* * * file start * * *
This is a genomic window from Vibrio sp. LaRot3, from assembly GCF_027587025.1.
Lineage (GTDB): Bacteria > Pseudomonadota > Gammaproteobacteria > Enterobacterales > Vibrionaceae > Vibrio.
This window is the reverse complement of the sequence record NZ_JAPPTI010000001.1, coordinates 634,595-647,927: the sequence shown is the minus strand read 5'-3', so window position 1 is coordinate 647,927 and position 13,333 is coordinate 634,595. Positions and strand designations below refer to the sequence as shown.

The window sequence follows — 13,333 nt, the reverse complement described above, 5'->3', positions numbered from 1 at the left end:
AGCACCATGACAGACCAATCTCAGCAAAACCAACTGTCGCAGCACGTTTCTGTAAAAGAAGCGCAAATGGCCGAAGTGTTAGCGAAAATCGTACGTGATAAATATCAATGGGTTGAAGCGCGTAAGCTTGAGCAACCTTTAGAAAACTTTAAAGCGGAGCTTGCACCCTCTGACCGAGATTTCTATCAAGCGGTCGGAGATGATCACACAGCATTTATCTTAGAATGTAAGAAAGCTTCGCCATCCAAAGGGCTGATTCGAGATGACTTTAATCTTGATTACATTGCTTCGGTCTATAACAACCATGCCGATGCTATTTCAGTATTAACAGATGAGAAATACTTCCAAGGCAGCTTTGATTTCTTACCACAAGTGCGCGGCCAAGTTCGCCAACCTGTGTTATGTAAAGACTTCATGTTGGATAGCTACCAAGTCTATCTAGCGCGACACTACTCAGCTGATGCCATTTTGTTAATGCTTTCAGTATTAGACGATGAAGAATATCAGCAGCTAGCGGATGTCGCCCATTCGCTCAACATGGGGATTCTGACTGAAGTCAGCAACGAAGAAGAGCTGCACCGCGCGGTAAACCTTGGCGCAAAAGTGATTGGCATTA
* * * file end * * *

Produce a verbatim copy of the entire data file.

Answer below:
This is a genomic window from Vibrio sp. LaRot3, from assembly GCF_027587025.1.
Lineage (GTDB): Bacteria > Pseudomonadota > Gammaproteobacteria > Enterobacterales > Vibrionaceae > Vibrio.
This window is the reverse complement of the sequence record NZ_JAPPTI010000001.1, coordinates 634,595-647,927: the sequence shown is the minus strand read 5'-3', so window position 1 is coordinate 647,927 and position 13,333 is coordinate 634,595. Positions and strand designations below refer to the sequence as shown.

The window sequence follows — 13,333 nt, the reverse complement described above, 5'->3', positions numbered from 1 at the left end:
AGCACCATGACAGACCAATCTCAGCAAAACCAACTGTCGCAGCACGTTTCTGTAAAAGAAGCGCAAATGGCCGAAGTGTTAGCGAAAATCGTACGTGATAAATATCAATGGGTTGAAGCGCGTAAGCTTGAGCAACCTTTAGAAAACTTTAAAGCGGAGCTTGCACCCTCTGACCGAGATTTCTATCAAGCGGTCGGAGATGATCACACAGCATTTATCTTAGAATGTAAGAAAGCTTCGCCATCCAAAGGGCTGATTCGAGATGACTTTAATCTTGATTACATTGCTTCGGTCTATAACAACCATGCCGATGCTATTTCAGTATTAACAGATGAGAAATACTTCCAAGGCAGCTTTGATTTCTTACCACAAGTGCGCGGCCAAGTTCGCCAACCTGTGTTATGTAAAGACTTCATGTTGGATAGCTACCAAGTCTATCTAGCGCGACACTACTCAGCTGATGCCATTTTGTTAATGCTTTCAGTATTAGACGATGAAGAATATCAGCAGCTAGCGGATGTCGCCCATTCGCTCAACATGGGGATTCTGACTGAAGTCAGCAACGAAGAAGAGCTGCACCGCGCGGTAAACCTTGGCGCAAAAGTGATTGGCATTA